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Hook, Line and Tinker
by Deborah Clark

Writers who are serious about marketing and selling their work are like the dedicated fishing enthusiast. Both research the subject, find the best spot to place the lure and cast repeatedly until they are successful.

The writers' tools are good ideas, research into the markets for the subjects and query letters. A strong query will lure the editor into looking at the proposed article. A well constructed letter will help the editor determine whether the writer has the level of skill and depth of experience that the publication needs. But how to catch an editor's attention?

First, you need a hook. The hook is an attention grabbing first paragraph. It can be an anecdote or an unusual fact or comment. The writer must give an editor a reason to read further. An unusual slant on a relevant but frequently used topic is more likely to generate editorial interest.

Once the writer has the hook, like a good fisher, the line must be played out. For a writer, this means describing the particulars of the article, its slant, its length, and any resources or experts to be used. This second paragraph is factual in nature. State the title of the article and its approximate word count. If the article is to appear in a certain section, do some research and make sure the word count is slightly below the maximum. If there is a range in the word count, aim for the middle of the range. These techniques allow for a slight word overrun, which is much easier than cutting out the overage.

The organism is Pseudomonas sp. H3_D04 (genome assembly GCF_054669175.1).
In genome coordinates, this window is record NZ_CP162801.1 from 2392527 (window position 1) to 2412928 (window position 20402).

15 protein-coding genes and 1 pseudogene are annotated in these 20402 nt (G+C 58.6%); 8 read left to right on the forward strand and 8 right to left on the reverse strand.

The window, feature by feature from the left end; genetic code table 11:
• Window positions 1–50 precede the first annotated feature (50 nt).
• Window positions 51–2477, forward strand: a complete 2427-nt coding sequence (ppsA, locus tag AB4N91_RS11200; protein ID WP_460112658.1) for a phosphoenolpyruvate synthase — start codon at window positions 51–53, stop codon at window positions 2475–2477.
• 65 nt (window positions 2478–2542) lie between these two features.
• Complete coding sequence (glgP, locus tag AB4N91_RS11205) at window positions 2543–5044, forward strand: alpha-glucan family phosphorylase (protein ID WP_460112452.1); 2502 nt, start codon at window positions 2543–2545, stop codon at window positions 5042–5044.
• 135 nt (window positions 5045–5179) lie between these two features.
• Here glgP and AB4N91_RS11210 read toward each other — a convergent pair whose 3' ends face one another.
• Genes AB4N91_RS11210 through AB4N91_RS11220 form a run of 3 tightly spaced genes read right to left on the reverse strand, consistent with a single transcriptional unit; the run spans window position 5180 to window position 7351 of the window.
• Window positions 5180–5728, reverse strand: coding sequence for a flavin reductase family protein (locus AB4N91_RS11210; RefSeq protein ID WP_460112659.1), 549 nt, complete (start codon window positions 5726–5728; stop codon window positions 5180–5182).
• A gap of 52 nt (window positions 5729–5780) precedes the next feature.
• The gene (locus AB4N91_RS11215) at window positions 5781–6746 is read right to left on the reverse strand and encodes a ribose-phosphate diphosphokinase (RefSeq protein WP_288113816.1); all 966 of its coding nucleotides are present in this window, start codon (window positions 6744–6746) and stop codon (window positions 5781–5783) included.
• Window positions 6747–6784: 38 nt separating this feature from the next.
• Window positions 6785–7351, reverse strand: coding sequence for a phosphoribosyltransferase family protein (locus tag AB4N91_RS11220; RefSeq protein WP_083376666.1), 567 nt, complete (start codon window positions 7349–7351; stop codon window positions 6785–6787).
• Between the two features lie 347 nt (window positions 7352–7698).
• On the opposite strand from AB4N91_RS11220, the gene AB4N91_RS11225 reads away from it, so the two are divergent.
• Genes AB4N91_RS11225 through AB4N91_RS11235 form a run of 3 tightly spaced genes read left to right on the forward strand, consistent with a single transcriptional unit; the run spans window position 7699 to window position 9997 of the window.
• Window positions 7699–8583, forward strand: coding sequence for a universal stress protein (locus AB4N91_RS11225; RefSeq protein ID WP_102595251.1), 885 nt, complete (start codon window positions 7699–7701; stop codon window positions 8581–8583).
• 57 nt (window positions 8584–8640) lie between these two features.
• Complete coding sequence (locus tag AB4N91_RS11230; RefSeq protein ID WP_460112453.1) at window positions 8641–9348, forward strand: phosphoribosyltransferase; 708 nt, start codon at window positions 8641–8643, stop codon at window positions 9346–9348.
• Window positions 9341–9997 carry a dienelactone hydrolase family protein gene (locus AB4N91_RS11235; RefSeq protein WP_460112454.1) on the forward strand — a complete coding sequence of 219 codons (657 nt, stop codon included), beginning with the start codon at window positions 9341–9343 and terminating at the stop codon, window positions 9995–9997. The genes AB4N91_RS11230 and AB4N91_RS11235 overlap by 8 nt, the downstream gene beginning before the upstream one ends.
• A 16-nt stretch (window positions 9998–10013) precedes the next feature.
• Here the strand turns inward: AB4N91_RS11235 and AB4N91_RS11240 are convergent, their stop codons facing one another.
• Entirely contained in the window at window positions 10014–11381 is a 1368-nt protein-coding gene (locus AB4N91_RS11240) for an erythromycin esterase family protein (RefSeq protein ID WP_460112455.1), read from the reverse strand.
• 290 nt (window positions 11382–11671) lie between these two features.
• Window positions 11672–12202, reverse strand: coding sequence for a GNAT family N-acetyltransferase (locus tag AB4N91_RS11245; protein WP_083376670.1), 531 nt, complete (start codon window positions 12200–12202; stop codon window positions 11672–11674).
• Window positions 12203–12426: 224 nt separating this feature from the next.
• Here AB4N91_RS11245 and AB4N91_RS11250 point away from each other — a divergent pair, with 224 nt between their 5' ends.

The third paragraph reflects the process of reeling in the line. Give qualifications, background and interest in the topic. State any publication credits, even if they are outside the area queried. This tells the editor other publications are interested in your work.

The closing paragraph is where the writer can tinker to custom tailor the proposal. Notice of enclosures such as a self-addressed stamped envelope(SASE), tearsheets, and a resume (if requested) should be included here as well as closing remarks. If there are publication credits in the area or genre or other articles similar in length, be sure to include these. By tinkering with the submission of work already published, writers can show they are able to produce in either the area or length the editor requires.

Once writers show they have a great idea and can back it up with details and qualifications, they will have an editor interested; hook, line and tinker.

© Copyright 1997, Deborah Clark

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